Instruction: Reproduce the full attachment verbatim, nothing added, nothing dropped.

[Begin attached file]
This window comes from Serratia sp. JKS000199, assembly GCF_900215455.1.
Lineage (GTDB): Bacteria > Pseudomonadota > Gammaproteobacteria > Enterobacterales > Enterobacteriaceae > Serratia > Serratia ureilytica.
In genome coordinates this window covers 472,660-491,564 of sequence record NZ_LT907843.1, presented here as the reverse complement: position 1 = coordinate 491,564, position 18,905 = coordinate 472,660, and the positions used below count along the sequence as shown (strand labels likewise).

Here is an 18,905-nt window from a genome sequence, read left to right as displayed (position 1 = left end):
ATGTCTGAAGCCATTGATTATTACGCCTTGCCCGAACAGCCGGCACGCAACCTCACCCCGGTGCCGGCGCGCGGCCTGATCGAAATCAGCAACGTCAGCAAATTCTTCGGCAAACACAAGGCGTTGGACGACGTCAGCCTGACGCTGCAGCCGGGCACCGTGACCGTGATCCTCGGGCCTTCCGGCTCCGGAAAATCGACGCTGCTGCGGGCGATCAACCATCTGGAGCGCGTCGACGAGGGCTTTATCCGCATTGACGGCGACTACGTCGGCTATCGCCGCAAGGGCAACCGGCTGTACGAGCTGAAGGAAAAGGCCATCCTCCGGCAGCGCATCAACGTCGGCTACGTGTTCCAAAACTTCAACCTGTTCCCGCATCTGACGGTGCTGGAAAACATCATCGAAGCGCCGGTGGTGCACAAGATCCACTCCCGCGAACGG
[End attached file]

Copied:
This window comes from Serratia sp. JKS000199, assembly GCF_900215455.1.
Lineage (GTDB): Bacteria > Pseudomonadota > Gammaproteobacteria > Enterobacterales > Enterobacteriaceae > Serratia > Serratia ureilytica.
In genome coordinates this window covers 472,660-491,564 of sequence record NZ_LT907843.1, presented here as the reverse complement: position 1 = coordinate 491,564, position 18,905 = coordinate 472,660, and the positions used below count along the sequence as shown (strand labels likewise).

Here is an 18,905-nt window from a genome sequence, read left to right as displayed (position 1 = left end):
ATGTCTGAAGCCATTGATTATTACGCCTTGCCCGAACAGCCGGCACGCAACCTCACCCCGGTGCCGGCGCGCGGCCTGATCGAAATCAGCAACGTCAGCAAATTCTTCGGCAAACACAAGGCGTTGGACGACGTCAGCCTGACGCTGCAGCCGGGCACCGTGACCGTGATCCTCGGGCCTTCCGGCTCCGGAAAATCGACGCTGCTGCGGGCGATCAACCATCTGGAGCGCGTCGACGAGGGCTTTATCCGCATTGACGGCGACTACGTCGGCTATCGCCGCAAGGGCAACCGGCTGTACGAGCTGAAGGAAAAGGCCATCCTCCGGCAGCGCATCAACGTCGGCTACGTGTTCCAAAACTTCAACCTGTTCCCGCATCTGACGGTGCTGGAAAACATCATCGAAGCGCCGGTGGTGCACAAGATCCACTCCCGCGAACGG